BJP believes that its legislative majority makes differing views irrelevant

The UP governor recently remarked that the Opposition does precious little politics beyond presenting representations to her. As a long-term politician, she must know what politics entails. When in Opposition, there is an implicit obligation to provide constructive cooperation and honest scrutiny of government decisions.

The governor need not go very far to test her idea of politics as farmers, including from western UP, are gathered on the border of the national capital to protest the farm laws. The Opposition, including the Congress, have extended their unqualified support to the movement but have strategically refrained from stealing the thunder of the farmers. Sadly, politics has taken a strange turn, so much so that organic protests like those against the CAA-NRC and now the farm laws remain uneasy about political parties being seen sharing the stage with them. This model owes much to Kejriwal-IAC, where the hidden agenda for transforming the agitation into a political party happily allowed taking discreet support from the opponents of the Congress, but without conceding them space directly. It is another matter that the enterprise helped the BJP and hurt the Congress.

The Congress is the only Opposition party that has the footprint to make a difference to the resistance to the incumbent government, although given the present conditions, we understand that we will have to keep space for like-minded Opposition parties. It is still early to expect a workable two-way accommodation, given the regional contradictions that exist. However, a joint effort within Parliament and beyond on demonetisation, GST implementation, the Citizenship Amendment Act, police atrocities, mixed marriages laws, the future of J&K, farm laws, incompetent handling of COVID-19, etc, is neither inconsistent with political ideology nor the strategies of the entire spectrum of the Opposition. Let us not forget, if India lives there will be opportunity for the Opposition. Some stillborn steps were taken in the past months but time is running out to put up a formidable challenge to the insensitive and incompetent functioning of a government that claims overwhelming popular support but in electoral records can show less than 40 per cent of the popular vote. The government believes that its majority makes all differing views irrelevant. Laws that they legislate can still be reversed in the future, but changes like the new Parliament and Central Vista will impose the will of a transitory majority on future generations.

Several of the far-reaching changes to the structure of India have, of course, been approved by the Supreme Court but then so was the Emergency, which the apex court is wondering if it can declare unlawful decades later. In a democracy, you either live with the past you inherit or pretend that it was different. The present government wants to rewrite history and certainly alter the path of the future. We seem to have made the mistake of only attacking the government for that instead of engaging with citizens who support the government. We need to ask them why, if at all, they hate us; how they believe their preferred way of life is being adversely impacted by the alternative way of life; what in the system we have inherited prevents them from feeling that their proud Hindu identity is complete; how the Hindutva project will address our collective concerns about food, jobs, education, health and happiness.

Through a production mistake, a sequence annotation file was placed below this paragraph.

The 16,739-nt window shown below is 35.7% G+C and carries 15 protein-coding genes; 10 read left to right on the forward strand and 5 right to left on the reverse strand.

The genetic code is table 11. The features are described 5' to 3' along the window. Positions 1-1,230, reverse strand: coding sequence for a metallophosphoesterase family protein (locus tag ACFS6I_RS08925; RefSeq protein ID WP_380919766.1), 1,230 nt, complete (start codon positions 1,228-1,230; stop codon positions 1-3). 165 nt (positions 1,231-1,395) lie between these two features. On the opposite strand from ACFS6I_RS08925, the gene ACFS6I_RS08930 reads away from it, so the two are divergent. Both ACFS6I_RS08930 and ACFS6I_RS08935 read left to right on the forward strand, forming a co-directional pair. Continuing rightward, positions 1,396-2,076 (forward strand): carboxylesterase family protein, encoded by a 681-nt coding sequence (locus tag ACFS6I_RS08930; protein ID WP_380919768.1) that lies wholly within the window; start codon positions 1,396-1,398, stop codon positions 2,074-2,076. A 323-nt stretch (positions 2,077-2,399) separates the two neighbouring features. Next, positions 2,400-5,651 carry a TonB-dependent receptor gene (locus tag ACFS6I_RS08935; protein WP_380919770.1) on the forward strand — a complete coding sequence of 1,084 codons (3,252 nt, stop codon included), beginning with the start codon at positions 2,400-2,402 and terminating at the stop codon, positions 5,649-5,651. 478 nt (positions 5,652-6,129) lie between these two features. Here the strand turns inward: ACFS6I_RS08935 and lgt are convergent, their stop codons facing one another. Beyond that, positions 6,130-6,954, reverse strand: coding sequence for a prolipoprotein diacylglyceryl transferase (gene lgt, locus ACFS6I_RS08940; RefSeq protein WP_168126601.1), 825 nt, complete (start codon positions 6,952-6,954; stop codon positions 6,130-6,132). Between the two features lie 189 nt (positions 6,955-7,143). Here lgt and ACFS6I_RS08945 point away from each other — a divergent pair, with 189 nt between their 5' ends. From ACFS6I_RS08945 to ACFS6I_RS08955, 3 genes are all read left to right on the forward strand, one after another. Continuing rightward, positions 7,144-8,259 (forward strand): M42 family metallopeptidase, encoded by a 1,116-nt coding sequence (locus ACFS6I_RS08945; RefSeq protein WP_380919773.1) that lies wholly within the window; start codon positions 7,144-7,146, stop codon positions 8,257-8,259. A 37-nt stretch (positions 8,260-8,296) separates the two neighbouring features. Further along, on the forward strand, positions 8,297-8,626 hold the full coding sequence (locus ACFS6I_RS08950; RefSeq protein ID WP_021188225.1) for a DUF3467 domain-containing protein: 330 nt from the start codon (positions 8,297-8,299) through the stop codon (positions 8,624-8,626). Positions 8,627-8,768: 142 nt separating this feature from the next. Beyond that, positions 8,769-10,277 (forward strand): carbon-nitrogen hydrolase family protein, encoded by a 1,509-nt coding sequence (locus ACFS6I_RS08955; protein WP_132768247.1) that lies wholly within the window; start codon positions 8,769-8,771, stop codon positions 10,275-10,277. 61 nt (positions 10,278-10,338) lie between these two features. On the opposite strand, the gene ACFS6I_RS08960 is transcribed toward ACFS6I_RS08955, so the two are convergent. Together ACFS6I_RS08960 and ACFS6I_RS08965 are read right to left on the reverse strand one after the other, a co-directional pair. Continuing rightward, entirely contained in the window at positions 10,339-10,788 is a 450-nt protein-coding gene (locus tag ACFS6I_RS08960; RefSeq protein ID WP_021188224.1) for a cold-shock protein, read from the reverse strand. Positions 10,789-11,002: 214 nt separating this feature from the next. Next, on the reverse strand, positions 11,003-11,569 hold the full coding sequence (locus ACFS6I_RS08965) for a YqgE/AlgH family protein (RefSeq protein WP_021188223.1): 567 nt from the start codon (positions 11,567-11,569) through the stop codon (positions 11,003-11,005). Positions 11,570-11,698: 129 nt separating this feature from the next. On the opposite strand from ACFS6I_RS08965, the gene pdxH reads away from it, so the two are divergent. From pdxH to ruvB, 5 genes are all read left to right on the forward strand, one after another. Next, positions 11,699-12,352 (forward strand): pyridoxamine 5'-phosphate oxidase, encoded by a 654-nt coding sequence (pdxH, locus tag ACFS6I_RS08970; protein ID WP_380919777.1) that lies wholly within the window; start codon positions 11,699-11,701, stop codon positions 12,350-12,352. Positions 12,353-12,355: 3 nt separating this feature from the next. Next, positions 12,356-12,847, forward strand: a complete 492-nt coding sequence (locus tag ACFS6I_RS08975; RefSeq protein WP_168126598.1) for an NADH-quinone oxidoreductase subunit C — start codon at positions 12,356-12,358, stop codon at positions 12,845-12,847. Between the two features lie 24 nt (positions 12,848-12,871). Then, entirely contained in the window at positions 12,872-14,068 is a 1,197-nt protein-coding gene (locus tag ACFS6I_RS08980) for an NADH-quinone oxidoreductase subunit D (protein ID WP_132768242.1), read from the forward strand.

Despite our deep differences, we cannot and must not countenance anything like a civil war to the finish. We have lived together and our destiny is to live together. The project to acquire power and retain it for some time will certainly be served by accentuating an ostensible divide — but then what? Even a powerful military is unable to secure status quo beyond a period; powerful demagogues lose their grip; unshakeable structures like the Soviet Union give way; demigods are humbled. Only dialogue and empathy survive in the ultimate analysis.

To return to the governor of UP: Surely Her Excellency accepts that all this is about politics. To believe in this, to articulate this, to educate the electorate about this, to stand up and be counted — it is politics at the highest and certainly different from politicking that everyone seems to confuse with politics. But, of course, there is another dimension: Debate and discourse are dismissed as non-starters and politics is noticed only when there is disruption. Make it impossible for a government to work; block the streets and trains; switch off electricity and water; squeeze supply of food and other supplies; disturb public peace — these are certainly not publicly advocated by anyone in authority yet are we to believe that they are symptoms of live politics? Furthermore, a hapless police force contorts public protest into sedition, though thankfully yet not into insurrection — the word being used for the storming of the US Capitol by the rednecks supporting President Donald Trump. But who will explain to the hundreds of incarcerated youth charged with UAPA and other offences in the CAA-NRC FIRs that their politics was a crime? Understandably, there is a red line between protest and sedition but advising the citizen to protest for politics should come with an assurance that it will not be crushed by an impervious law.


This article first appeared in the print edition on January 25, 2021 under the title ‘Majority complex’. The writer is senior Congress leader and former Union minister

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